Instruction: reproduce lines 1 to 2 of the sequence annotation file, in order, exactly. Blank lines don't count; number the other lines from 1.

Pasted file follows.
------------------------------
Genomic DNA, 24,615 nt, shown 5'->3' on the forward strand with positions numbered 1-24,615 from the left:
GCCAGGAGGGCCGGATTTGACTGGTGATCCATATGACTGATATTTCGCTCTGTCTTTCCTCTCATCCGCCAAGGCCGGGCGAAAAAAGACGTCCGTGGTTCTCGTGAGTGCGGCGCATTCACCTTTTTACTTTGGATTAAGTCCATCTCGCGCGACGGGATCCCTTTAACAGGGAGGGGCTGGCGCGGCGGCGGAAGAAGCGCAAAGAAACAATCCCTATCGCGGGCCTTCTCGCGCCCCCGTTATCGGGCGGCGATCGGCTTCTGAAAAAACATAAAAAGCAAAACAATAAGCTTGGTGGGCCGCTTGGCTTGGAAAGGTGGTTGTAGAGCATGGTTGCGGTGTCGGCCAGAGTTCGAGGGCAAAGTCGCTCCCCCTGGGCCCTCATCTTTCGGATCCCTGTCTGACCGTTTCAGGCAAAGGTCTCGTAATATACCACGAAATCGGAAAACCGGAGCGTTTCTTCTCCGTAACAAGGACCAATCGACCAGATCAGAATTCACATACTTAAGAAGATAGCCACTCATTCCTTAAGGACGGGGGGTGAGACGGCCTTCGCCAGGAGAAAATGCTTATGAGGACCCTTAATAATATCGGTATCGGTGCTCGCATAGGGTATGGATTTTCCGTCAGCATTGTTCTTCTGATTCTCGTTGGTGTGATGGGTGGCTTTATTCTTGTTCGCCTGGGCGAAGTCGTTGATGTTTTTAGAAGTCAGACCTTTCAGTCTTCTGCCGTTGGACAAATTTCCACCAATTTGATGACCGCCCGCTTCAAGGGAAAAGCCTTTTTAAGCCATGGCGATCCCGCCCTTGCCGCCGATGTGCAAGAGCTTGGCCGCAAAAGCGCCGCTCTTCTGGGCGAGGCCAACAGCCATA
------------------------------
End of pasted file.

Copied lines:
Genomic DNA, 24,615 nt, shown 5'->3' on the forward strand with positions numbered 1-24,615 from the left:
GCCAGGAGGGCCGGATTTGACTGGTGATCCATATGACTGATATTTCGCTCTGTCTTTCCTCTCATCCGCCAAGGCCGGGCGAAAAAAGACGTCCGTGGTTCTCGTGAGTGCGGCGCATTCACCTTTTTACTTTGGATTAAGTCCATCTCGCGCGACGGGATCCCTTTAACAGGGAGGGGCTGGCGCGGCGGCGGAAGAAGCGCAAAGAAACAATCCCTATCGCGGGCCTTCTCGCGCCCCCGTTATCGGGCGGCGATCGGCTTCTGAAAAAACATAAAAAGCAAAACAATAAGCTTGGTGGGCCGCTTGGCTTGGAAAGGTGGTTGTAGAGCATGGTTGCGGTGTCGGCCAGAGTTCGAGGGCAAAGTCGCTCCCCCTGGGCCCTCATCTTTCGGATCCCTGTCTGACCGTTTCAGGCAAAGGTCTCGTAATATACCACGAAATCGGAAAACCGGAGCGTTTCTTCTCCGTAACAAGGACCAATCGACCAGATCAGAATTCACATACTTAAGAAGATAGCCACTCATTCCTTAAGGACGGGGGGTGAGACGGCCTTCGCCAGGAGAAAATGCTTATGAGGACCCTTAATAATATCGGTATCGGTGCTCGCATAGGGTATGGATTTTCCGTCAGCATTGTTCTTCTGATTCTCGTTGGTGTGATGGGTGGCTTTATTCTTGTTCGCCTGGGCGAAGTCGTTGATGTTTTTAGAAGTCAGACCTTTCAGTCTTCTGCCGTTGGACAAATTTCCACCAATTTGATGACCGCCCGCTTCAAGGGAAAAGCCTTTTTAAGCCATGGCGATCCCGCCCTTGCCGCCGATGTGCAAGAGCTTGGCCGCAAAAGCGCCGCTCTTCTGGGCGAGGCCAACAGCCATA